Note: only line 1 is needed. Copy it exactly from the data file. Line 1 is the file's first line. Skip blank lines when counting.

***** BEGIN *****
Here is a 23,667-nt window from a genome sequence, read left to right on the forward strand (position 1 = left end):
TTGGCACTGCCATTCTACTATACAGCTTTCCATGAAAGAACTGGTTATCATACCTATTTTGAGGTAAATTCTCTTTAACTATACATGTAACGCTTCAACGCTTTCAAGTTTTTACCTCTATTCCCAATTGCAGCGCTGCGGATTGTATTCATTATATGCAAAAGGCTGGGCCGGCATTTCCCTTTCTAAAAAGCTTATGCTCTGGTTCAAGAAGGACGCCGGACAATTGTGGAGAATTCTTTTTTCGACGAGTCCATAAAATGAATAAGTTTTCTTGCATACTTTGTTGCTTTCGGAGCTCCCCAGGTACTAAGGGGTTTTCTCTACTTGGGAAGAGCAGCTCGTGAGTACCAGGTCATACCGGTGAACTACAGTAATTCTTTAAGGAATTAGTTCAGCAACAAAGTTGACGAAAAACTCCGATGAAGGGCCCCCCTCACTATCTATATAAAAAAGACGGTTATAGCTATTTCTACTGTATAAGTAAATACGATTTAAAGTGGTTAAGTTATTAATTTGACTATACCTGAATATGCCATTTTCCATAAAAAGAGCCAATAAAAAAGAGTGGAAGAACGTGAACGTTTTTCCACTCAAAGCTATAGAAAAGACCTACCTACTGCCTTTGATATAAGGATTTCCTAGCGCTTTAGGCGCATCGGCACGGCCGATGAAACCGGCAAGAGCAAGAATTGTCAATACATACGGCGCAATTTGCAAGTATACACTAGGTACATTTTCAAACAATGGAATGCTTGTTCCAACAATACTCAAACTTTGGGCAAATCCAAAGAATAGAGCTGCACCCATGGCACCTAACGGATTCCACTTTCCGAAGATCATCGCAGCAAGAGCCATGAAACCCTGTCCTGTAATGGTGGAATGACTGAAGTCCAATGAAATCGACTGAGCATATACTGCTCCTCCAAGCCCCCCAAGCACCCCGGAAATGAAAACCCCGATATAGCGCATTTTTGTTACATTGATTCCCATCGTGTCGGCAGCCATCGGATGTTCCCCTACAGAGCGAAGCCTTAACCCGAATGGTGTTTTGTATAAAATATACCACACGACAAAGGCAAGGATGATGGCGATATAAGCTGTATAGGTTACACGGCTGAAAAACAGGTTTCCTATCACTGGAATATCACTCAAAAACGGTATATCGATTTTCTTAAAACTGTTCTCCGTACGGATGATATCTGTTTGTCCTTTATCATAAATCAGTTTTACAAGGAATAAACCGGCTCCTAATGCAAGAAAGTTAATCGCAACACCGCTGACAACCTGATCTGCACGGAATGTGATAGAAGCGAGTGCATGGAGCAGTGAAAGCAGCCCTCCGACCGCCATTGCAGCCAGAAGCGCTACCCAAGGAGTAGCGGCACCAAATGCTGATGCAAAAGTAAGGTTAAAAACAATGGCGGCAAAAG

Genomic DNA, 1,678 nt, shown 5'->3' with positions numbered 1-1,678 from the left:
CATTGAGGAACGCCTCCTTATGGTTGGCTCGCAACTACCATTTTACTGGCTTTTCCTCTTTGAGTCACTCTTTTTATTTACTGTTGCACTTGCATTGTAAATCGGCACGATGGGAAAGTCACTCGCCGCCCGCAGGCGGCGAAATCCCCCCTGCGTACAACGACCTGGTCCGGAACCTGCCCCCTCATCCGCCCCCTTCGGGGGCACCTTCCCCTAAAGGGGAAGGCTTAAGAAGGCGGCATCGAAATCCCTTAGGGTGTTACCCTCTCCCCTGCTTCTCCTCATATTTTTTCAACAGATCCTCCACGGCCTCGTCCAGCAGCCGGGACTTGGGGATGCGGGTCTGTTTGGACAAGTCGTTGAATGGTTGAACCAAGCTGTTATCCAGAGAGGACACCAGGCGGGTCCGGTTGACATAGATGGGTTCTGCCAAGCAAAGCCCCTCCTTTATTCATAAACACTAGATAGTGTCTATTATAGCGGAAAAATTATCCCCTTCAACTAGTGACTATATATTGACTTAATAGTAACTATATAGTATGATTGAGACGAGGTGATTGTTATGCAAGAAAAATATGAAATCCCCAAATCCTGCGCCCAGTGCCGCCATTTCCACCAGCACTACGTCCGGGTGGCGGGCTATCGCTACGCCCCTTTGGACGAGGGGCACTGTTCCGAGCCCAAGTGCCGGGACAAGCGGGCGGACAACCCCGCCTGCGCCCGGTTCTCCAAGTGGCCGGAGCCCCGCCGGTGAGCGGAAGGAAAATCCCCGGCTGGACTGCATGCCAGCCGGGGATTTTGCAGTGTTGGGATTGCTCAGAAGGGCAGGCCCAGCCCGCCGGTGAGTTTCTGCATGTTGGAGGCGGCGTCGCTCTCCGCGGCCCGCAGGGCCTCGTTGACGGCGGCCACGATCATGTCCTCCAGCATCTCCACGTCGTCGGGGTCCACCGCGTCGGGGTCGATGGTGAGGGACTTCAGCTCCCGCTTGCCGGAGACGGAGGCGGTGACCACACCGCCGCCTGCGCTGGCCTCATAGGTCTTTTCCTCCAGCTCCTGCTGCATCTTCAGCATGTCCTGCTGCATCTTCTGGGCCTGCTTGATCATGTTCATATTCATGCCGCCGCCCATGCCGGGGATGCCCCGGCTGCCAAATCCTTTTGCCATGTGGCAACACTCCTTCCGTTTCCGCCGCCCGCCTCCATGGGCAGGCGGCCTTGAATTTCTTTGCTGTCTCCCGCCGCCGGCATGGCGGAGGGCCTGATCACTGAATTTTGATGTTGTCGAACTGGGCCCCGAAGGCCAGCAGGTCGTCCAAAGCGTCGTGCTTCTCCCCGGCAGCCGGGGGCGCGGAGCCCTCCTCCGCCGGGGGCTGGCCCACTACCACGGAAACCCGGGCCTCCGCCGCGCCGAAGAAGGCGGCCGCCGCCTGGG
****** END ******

Here is a 23,667-nt window from a genome sequence, read left to right on the forward strand (position 1 = left end):